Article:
AGUSTINA DE ARAGON
And to finish this female hero trilogy that I decided to share during this month for the 1 year anniversary of this blog, the (long awaited?) post about Agustina de Aragon.
Baptized Agustina Raimunda Maria Zaragoza y Domènech, she was 22 when she fought int he Sitios of Saragossa. She is the most know female hero of the War of Independence.
The text of the following picture sums up what Agustina did:
Agustina de Aragon, painted by Juan Galvéz and Fernando Brambilla in 1812/13.
« Agustina de Aragon – Conocida generalmente con el nombre de La Artillera. En el ataque del 4. de Julio quando los Franceses embistieron furiosamente á la bateria del Portillo, Agostina, viendo caer muertos o heridos á todos los que la Servian, trepa denodadamente por encima de los cadaveres, coge la mecha de manos de uno que acababa de espirar, y la aplica á un Cañon de 24., jurando no desampararle, mientras durase el sítio. Este heroyco exemplo alento á los Patriotas que corrieron á la bateria y rechazaron de ella á los enemigos. La heroina fue condecorada con un escudo de honor y com las insígnia de Oficial.»
«Agustina de Aragon – generally known by the name of La Artillera. In the attack of July 4th when the French furiously aimed against the battery of Portillo, Agustina, seeing the dead or wounded fall, bravely climbed over the bodies, took the fuse of the hands of one who had just died, and applies it to the 24th Cannons, promising not to desert them at the duration of this Siege. This example of heroism encouraged the patriots that ran to the battery and fought the enemy. The Heroin was awarded a shield of honor and an Officers badge.»
But the one fact she was known the best for was that she was the only woman accepted as an officer in Wellington's army. Agustina was given training from the British, even achieving the rank of captain. She was one of the battery commanders of the War of Victoria under the command of Major Cairncross.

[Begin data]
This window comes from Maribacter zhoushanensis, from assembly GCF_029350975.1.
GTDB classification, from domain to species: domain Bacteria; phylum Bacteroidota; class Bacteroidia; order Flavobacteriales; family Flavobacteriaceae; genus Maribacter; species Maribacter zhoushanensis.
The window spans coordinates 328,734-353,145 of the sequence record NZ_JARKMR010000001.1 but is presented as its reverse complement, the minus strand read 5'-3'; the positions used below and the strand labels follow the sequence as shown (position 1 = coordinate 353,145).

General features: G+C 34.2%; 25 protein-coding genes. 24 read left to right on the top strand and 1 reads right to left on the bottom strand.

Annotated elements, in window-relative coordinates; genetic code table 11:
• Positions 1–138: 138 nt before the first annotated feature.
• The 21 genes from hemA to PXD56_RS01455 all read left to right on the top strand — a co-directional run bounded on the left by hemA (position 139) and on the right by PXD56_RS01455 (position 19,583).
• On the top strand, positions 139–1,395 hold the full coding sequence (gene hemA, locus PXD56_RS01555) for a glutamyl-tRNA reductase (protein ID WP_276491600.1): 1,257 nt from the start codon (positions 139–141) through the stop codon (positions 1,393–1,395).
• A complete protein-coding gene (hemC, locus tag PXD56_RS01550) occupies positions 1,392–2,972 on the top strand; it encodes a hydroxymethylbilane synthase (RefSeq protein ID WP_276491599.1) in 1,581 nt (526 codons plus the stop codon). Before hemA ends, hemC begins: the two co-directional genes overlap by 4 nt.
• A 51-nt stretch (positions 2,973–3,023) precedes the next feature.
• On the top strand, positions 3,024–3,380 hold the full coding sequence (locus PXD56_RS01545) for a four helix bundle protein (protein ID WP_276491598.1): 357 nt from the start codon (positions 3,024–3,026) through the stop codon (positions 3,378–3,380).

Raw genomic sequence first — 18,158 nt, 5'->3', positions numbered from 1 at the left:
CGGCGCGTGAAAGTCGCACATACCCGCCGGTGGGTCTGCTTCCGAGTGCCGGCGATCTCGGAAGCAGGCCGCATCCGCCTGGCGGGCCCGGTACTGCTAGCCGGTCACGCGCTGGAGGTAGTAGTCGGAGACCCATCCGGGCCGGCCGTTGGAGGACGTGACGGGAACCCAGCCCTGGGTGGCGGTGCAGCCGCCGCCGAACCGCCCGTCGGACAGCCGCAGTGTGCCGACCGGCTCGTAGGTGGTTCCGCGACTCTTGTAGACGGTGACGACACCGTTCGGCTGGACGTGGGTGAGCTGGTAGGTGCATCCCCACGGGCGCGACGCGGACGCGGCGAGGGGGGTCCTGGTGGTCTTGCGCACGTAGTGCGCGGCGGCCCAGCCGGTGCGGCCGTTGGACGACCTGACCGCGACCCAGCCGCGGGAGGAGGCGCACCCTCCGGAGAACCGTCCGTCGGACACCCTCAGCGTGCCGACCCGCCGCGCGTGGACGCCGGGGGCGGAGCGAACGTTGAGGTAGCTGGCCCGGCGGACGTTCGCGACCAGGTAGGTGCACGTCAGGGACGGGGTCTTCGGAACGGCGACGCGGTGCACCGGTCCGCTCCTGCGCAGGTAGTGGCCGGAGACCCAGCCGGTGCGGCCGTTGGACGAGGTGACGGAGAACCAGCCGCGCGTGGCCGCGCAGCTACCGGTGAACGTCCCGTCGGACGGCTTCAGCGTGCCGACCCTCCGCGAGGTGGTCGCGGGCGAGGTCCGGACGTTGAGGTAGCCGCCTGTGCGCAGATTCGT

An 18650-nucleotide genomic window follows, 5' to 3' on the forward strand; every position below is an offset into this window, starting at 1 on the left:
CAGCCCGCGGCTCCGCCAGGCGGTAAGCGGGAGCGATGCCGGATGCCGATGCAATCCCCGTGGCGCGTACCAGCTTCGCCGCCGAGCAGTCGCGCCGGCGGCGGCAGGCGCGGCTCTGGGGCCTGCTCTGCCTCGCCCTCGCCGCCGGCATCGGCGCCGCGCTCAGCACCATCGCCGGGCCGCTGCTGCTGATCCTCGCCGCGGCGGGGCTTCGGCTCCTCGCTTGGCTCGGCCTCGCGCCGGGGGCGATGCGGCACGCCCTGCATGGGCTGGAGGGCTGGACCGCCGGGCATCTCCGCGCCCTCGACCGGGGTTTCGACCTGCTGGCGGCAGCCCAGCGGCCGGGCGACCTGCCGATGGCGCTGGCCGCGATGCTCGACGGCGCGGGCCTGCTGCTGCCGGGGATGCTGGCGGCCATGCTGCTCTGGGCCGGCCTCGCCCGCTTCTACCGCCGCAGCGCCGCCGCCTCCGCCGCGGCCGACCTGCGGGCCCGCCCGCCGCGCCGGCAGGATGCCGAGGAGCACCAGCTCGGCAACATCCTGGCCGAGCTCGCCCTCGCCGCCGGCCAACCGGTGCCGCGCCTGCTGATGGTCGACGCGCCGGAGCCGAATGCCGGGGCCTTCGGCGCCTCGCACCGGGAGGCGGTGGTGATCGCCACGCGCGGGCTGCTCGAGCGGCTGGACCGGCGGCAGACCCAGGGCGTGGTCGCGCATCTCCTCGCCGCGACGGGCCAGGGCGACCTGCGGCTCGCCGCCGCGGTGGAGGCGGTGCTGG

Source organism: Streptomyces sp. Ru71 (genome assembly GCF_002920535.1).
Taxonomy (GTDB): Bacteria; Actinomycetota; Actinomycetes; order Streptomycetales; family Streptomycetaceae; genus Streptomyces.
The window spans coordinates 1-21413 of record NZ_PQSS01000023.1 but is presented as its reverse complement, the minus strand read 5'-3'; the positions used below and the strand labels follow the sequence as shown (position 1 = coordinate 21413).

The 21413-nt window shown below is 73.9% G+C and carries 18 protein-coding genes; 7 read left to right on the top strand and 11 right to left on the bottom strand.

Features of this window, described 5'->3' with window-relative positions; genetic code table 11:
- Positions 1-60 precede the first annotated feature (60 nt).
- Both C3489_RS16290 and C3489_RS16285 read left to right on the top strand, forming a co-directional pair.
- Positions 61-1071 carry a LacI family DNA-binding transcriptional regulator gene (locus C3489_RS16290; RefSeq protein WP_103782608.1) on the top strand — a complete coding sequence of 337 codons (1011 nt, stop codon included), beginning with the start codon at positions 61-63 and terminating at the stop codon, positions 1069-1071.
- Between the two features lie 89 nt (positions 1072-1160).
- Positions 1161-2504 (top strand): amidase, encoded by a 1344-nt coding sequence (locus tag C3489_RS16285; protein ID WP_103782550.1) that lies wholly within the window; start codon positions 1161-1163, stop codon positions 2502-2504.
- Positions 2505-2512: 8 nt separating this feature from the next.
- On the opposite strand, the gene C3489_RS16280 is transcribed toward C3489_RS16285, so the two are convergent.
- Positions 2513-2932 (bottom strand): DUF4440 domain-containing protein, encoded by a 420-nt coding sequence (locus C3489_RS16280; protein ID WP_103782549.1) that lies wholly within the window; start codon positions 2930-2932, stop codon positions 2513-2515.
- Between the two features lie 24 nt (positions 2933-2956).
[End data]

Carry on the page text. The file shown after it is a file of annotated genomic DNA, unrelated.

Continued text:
Agustina de Aragon, Hero of Saragossa, painted live by and for Chermans in Gibraltar in 1809.
Her upbringing and origins are somewhat contradictory, even her 1st marriage. It is said she married at the age of 16 or 17 for pregnancy reasons but it's uncertain, not even of a child being born. What is known is that Agustina had a child, the gravestone with his name – Eugenio – proved it so and this 1st born died later by the hands of the French. Also her 1st husband – a Corporal of the First Regiment of the Spanish Royal Artillery by the name of Juan Roca Vila-Seca - is mentioned during her participation in the War of independence. She later married a doctor at the age of 37, never stoped wearing her medals and visiting the location of Portillo. Today, her remains lay in the Church of Nuestra Señora del Portillo. More details on her life at this link:
And back to her role as a hero in 1808/09: like the picture above says, when the French stormed the city of Saragossa through the gates of Portillo, the outnumbered Spanish army, mostly outranked buy volunteering civilians, was almost destroyed to completion. Popular romantic tales say that the maiden named Agustina was offering apples to the Spanish fighter when she became a witness of the death and destruction herself. She saw how they the remaining survivors fled when the French were just a few yards away. This is the exact moment that made her so famous: Agustina loaded an abandoned cannon and killed a few of the attackers. This gesture was enough for the Spaniards to turn around and return to the fight.
The 2nd Siege of Saragossa was the one that gave the French the chance to definitely overtake this part of Spain. It was nearly impossible for a starved and diseased population to fight them off. A final strike of a typhus epidemic of which not only Agustina suffered but also Palafox and thousand of Spaniards – civilians and military – were captured, after their capitulation and surrender. In February 21st of 1809.
When it became of the French's knowledge that amongst them was Agustina, the hero of the 1st Siege, they gave her a promise of mercy which consisted of letting her march with the remaining prisoners until their gallows. I guess in opposition of death... It is during this forced march that her son dies in her arms.
Popular tales also tell of a daring escape, probably planned by other civilians, but I couldn't found more infos on that. What is known is that she then became a undercover rebel, alongside with her husband and then joined the British army.
Agustina's life and actions are the most celebrated ones, not only in Aragon but in the entire country of Spain. A monument in honor of the volunteers with a spectacular statue of her on the top sits in the Plaza of Portillo.
Monument of the Plaza del Portillo in honor of Agustina and other civilian volunteers.
All of these female heroes stories are so very interesting to me, not only because of their gender but also, and in Agustina's particular case, of the fact that she was recognized as an equal by her military husband and had full liberty to organize her rebellious life and follow/join other regiments. In a time where women were not even recognized by law, it is very interesting to see that these women owned their own lives, did as they pleased and were official recognized by the government. I think it is true what they say: In times of trouble the best and the worst comes out of people.